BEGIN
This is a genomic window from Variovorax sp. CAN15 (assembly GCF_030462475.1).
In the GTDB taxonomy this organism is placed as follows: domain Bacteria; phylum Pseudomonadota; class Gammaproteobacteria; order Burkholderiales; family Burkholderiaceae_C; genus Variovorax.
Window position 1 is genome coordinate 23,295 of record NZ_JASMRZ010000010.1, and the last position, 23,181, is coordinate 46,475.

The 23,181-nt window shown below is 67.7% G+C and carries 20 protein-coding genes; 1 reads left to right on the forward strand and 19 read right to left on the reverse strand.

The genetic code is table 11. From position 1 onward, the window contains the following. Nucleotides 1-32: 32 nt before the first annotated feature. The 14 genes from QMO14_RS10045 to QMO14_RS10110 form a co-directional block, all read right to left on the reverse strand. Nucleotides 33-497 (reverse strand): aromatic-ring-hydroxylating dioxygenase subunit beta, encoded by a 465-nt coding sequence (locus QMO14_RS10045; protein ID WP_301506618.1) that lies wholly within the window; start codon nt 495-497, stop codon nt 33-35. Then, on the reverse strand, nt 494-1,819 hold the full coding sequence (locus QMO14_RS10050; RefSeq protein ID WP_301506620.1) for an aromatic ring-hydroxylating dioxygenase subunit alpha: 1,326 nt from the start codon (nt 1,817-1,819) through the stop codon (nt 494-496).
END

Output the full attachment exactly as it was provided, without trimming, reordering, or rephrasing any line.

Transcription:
This is a genomic window from Variovorax sp. CAN15 (assembly GCF_030462475.1).
In the GTDB taxonomy this organism is placed as follows: domain Bacteria; phylum Pseudomonadota; class Gammaproteobacteria; order Burkholderiales; family Burkholderiaceae_C; genus Variovorax.
Window position 1 is genome coordinate 23,295 of record NZ_JASMRZ010000010.1, and the last position, 23,181, is coordinate 46,475.

The 23,181-nt window shown below is 67.7% G+C and carries 20 protein-coding genes; 1 reads left to right on the forward strand and 19 read right to left on the reverse strand.

The genetic code is table 11. From position 1 onward, the window contains the following. Nucleotides 1-32: 32 nt before the first annotated feature. The 14 genes from QMO14_RS10045 to QMO14_RS10110 form a co-directional block, all read right to left on the reverse strand. Nucleotides 33-497 (reverse strand): aromatic-ring-hydroxylating dioxygenase subunit beta, encoded by a 465-nt coding sequence (locus QMO14_RS10045; protein ID WP_301506618.1) that lies wholly within the window; start codon nt 495-497, stop codon nt 33-35. Then, on the reverse strand, nt 494-1,819 hold the full coding sequence (locus QMO14_RS10050; RefSeq protein ID WP_301506620.1) for an aromatic ring-hydroxylating dioxygenase subunit alpha: 1,326 nt from the start codon (nt 1,817-1,819) through the stop codon (nt 494-496).